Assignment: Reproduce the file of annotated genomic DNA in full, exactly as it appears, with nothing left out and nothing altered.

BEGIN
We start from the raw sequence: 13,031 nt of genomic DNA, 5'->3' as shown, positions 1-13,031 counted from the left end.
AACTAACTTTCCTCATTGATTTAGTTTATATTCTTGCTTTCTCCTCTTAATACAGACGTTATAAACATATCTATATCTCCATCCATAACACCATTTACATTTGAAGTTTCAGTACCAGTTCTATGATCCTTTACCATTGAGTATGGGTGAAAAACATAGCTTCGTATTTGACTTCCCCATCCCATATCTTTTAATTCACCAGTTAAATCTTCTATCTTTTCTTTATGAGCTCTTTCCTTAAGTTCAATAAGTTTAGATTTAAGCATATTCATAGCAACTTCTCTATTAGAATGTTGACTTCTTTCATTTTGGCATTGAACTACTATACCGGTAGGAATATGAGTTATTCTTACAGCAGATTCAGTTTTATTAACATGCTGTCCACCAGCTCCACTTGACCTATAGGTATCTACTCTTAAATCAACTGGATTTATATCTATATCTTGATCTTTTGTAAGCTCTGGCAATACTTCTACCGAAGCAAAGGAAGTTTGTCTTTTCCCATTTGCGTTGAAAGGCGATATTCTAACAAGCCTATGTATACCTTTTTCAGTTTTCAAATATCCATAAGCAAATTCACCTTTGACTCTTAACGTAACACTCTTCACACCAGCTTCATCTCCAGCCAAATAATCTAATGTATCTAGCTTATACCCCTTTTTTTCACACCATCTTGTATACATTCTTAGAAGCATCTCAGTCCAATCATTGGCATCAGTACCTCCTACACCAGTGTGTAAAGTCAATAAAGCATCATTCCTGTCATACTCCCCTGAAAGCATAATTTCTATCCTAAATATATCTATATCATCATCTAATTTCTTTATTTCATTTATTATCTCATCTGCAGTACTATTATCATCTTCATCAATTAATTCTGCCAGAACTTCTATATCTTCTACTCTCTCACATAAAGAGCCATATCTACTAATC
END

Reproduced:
We start from the raw sequence: 13,031 nt of genomic DNA, 5'->3' as shown, positions 1-13,031 counted from the left end.
AACTAACTTTCCTCATTGATTTAGTTTATATTCTTGCTTTCTCCTCTTAATACAGACGTTATAAACATATCTATATCTCCATCCATAACACCATTTACATTTGAAGTTTCAGTACCAGTTCTATGATCCTTTACCATTGAGTATGGGTGAAAAACATAGCTTCGTATTTGACTTCCCCATCCCATATCTTTTAATTCACCAGTTAAATCTTCTATCTTTTCTTTATGAGCTCTTTCCTTAAGTTCAATAAGTTTAGATTTAAGCATATTCATAGCAACTTCTCTATTAGAATGTTGACTTCTTTCATTTTGGCATTGAACTACTATACCGGTAGGAATATGAGTTATTCTTACAGCAGATTCAGTTTTATTAACATGCTGTCCACCAGCTCCACTTGACCTATAGGTATCTACTCTTAAATCAACTGGATTTATATCTATATCTTGATCTTTTGTAAGCTCTGGCAATACTTCTACCGAAGCAAAGGAAGTTTGTCTTTTCCCATTTGCGTTGAAAGGCGATATTCTAACAAGCCTATGTATACCTTTTTCAGTTTTCAAATATCCATAAGCAAATTCACCTTTGACTCTTAACGTAACACTCTTCACACCAGCTTCATCTCCAGCCAAATAATCTAATGTATCTAGCTTATACCCCTTTTTTTCACACCATCTTGTATACATTCTTAGAAGCATCTCAGTCCAATCATTGGCATCAGTACCTCCTACACCAGTGTGTAAAGTCAATAAAGCATCATTCCTGTCATACTCCCCTGAAAGCATAATTTCTATCCTAAATATATCTATATCATCATCTAATTTCTTTATTTCATTTATTATCTCATCTGCAGTACTATTATCATCTTCATCAATTAATTCTGCCAGAACTTCTATATCTTCTACTCTCTCACATAAAGAGCCATATCTACTAATC